Next-Generation AML: Eliminating False Positives in Anomaly Detection (by Synechron)
How do you find something that doesn’t want to be found? This is the fundamental challenge when it comes to identifying data anomalies, particularly when tracking down instances of financial crime or market abuse. With cyberterrorism on the rise, concerns about global terrorist financing and increasing incidences of illegal trading activity, financial services firms (perhaps more than ever) need to leverage the power of automation to identify and stop issues in real-time.
Money-laundering, in particular, continues to be a topic de-jur, with Aite Group estimating in a recent report that the Global AML Software Market will grow to $1.56 billion by 2019 and year-over-year spend consistently on the rise to meet the need for AML suspicious activity monitoring technology and profile solutions. As banks and financial institutions are held increasingly accountable for addressing financial crime or market abuse, they must overcome the challenge of defining a ‘behavioral anomaly’ in order to then detect it and act on it.
Defining the problem
Merely defining an anomaly is a challenge – what is it, and how can it be programmatically identified can be more difficult than it sounds. This requires significant expertise, human resources and time and cannot be scaled to cover scenarios across larger population domains. In addition, more data and more sophisticated applications bring levels of analytic complexity that are immensely intricate.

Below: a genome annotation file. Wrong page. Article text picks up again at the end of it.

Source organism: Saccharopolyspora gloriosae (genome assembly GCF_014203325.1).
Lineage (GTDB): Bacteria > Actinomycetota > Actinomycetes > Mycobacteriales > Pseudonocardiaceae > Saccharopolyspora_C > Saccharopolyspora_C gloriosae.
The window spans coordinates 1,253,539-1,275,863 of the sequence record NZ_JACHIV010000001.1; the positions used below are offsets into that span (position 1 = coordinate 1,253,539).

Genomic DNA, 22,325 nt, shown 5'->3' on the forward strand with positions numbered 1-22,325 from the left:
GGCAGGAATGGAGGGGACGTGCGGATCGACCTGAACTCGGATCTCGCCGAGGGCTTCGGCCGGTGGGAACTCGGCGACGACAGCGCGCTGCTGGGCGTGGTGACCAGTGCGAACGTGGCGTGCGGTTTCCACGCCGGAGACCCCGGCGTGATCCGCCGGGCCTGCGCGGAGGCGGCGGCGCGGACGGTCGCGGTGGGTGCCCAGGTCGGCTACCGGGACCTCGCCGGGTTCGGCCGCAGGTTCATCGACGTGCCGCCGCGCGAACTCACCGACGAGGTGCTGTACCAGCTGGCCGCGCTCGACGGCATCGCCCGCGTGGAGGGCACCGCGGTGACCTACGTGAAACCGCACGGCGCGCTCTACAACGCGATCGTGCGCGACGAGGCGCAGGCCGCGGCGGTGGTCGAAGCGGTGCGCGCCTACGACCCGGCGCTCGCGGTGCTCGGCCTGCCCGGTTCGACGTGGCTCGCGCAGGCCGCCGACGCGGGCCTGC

To find an anomaly, firms need a technological process capable of ‘learning’, adapting and defining the ever-changing shape of ‘normalcy’ in order to reliably detect an anomaly. As the research shows, banks are increasingly using automation, or “automation with a human touch,” a term coined in 1988 by Toyota; to monitor for certain conditions and stop activity automatically or based on human intervention in real-time or near real time, when an anomaly is detected.
Technology must be capable of identifying the anomaly in the shape of normalcy and operate under the premise that what you seek does not want to be found. This will only ever be feasible if it is able to autonomously acquire and integrate data across all structures, combining sources in order to build logical knowledge bases around the behavioral phenomena it identifies.
Suspicious activity reporting and reliable anomaly detection is a huge issue for tier one banks, regional banks and intermediaries alike and surveillance technology is critical to modern security programs. Next-generation surveillance tools can automatically weed out false positives by looking at each data element in relation to what is considered normal. This is extremely powerful when compared with behavioral analysis systems of the past. Having the ability to detect true anomalies will allow compliance teams to more rapidly resolve issues and shore up controls so that the aberrant behavior does not persist.
Autonomous & Self-Assembling Machine Intelligence